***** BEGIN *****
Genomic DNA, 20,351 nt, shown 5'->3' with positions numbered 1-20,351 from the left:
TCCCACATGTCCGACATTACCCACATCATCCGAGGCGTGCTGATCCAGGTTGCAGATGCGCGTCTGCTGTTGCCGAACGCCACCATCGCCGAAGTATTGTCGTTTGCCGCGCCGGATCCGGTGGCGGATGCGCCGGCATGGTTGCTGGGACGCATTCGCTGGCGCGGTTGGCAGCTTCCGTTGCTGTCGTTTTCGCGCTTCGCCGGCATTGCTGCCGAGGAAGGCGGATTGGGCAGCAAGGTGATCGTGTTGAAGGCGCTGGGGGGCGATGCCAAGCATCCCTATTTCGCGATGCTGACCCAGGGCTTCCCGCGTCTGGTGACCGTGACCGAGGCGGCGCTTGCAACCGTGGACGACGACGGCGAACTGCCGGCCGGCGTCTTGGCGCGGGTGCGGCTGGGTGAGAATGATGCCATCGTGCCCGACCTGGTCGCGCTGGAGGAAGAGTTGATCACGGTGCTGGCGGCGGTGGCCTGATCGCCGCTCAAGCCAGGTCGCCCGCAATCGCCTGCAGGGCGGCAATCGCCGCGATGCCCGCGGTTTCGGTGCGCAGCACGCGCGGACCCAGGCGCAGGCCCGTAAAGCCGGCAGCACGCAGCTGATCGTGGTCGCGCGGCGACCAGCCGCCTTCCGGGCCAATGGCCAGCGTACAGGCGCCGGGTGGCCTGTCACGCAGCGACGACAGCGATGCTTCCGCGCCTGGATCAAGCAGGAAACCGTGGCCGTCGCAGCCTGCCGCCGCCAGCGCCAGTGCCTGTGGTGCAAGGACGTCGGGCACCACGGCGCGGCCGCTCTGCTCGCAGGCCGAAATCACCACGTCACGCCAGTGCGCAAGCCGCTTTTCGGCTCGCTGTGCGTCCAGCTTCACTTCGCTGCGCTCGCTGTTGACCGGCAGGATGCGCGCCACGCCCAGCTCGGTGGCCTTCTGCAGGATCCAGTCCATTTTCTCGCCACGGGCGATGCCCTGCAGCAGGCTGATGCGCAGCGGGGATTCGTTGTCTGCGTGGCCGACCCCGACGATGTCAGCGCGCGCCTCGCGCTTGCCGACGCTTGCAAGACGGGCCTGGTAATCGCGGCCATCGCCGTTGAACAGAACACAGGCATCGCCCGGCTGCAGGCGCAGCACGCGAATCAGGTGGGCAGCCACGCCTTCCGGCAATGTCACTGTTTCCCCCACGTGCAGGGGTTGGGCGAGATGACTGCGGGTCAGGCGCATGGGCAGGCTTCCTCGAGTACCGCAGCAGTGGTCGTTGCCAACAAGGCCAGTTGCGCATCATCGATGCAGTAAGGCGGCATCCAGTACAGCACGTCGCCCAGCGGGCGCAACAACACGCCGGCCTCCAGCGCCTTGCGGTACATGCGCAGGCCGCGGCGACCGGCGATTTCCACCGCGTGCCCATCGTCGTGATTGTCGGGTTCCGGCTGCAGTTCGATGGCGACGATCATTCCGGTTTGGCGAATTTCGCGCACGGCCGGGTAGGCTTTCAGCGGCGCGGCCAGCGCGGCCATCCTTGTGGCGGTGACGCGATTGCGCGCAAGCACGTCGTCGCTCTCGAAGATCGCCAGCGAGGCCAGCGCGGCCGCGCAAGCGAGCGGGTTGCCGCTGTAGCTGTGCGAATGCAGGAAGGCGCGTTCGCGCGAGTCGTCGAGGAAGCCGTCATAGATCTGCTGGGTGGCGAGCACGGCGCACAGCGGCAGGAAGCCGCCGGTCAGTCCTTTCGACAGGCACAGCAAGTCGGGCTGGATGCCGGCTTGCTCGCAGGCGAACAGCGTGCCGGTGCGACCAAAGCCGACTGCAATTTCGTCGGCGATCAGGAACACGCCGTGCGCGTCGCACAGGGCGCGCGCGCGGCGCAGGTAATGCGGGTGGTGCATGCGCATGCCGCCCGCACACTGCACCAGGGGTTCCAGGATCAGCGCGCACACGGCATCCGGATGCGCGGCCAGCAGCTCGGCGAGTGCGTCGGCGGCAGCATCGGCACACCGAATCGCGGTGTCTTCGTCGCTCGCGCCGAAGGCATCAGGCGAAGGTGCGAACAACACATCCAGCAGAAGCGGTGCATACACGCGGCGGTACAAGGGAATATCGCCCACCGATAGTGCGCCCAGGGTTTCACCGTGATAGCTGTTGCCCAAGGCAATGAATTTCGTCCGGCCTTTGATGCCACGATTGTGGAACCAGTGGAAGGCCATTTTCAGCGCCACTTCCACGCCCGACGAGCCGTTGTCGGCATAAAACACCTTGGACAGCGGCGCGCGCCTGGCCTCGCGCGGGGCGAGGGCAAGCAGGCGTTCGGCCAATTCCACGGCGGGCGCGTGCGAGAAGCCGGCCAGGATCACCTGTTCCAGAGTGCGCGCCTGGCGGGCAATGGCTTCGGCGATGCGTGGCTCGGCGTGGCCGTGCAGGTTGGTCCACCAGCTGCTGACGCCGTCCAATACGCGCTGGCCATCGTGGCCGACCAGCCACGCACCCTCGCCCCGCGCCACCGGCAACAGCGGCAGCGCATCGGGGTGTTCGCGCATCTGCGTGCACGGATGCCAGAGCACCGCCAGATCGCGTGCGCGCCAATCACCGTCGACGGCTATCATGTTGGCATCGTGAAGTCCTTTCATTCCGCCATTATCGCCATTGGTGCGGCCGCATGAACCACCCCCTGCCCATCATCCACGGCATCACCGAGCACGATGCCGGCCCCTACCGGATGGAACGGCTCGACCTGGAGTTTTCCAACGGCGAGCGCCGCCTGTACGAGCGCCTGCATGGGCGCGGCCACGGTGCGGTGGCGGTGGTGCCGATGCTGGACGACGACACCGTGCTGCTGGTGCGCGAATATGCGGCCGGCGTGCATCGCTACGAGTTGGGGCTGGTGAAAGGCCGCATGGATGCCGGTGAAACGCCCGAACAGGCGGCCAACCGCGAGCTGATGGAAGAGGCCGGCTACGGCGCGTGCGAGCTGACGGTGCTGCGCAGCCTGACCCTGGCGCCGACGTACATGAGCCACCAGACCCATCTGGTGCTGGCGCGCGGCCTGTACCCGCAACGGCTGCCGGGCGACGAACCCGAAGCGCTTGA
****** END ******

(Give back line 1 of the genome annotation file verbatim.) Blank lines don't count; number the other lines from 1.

Genomic DNA, 20,351 nt, shown 5'->3' with positions numbered 1-20,351 from the left: